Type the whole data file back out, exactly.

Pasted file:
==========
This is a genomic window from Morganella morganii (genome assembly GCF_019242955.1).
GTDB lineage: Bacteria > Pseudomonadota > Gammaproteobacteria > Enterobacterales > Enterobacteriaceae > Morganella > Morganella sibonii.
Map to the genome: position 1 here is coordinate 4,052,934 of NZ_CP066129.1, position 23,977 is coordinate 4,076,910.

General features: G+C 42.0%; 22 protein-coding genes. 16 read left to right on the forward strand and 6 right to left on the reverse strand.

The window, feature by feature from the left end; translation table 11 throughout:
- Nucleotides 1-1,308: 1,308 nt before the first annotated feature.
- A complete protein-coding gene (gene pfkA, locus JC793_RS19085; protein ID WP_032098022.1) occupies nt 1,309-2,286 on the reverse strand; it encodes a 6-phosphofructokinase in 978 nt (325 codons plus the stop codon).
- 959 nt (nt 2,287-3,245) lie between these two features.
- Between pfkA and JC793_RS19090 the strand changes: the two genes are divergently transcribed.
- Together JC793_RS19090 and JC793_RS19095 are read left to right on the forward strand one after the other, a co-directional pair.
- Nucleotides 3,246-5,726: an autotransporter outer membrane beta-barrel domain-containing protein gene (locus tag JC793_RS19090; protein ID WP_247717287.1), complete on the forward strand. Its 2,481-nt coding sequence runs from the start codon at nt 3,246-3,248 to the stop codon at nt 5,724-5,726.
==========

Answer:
This is a genomic window from Morganella morganii (genome assembly GCF_019242955.1).
GTDB lineage: Bacteria > Pseudomonadota > Gammaproteobacteria > Enterobacterales > Enterobacteriaceae > Morganella > Morganella sibonii.
Map to the genome: position 1 here is coordinate 4,052,934 of NZ_CP066129.1, position 23,977 is coordinate 4,076,910.

General features: G+C 42.0%; 22 protein-coding genes. 16 read left to right on the forward strand and 6 right to left on the reverse strand.

The window, feature by feature from the left end; translation table 11 throughout:
- Nucleotides 1-1,308: 1,308 nt before the first annotated feature.
- A complete protein-coding gene (gene pfkA, locus JC793_RS19085; protein ID WP_032098022.1) occupies nt 1,309-2,286 on the reverse strand; it encodes a 6-phosphofructokinase in 978 nt (325 codons plus the stop codon).
- 959 nt (nt 2,287-3,245) lie between these two features.
- Between pfkA and JC793_RS19090 the strand changes: the two genes are divergently transcribed.
- Together JC793_RS19090 and JC793_RS19095 are read left to right on the forward strand one after the other, a co-directional pair.
- Nucleotides 3,246-5,726: an autotransporter outer membrane beta-barrel domain-containing protein gene (locus tag JC793_RS19090; protein ID WP_247717287.1), complete on the forward strand. Its 2,481-nt coding sequence runs from the start codon at nt 3,246-3,248 to the stop codon at nt 5,724-5,726.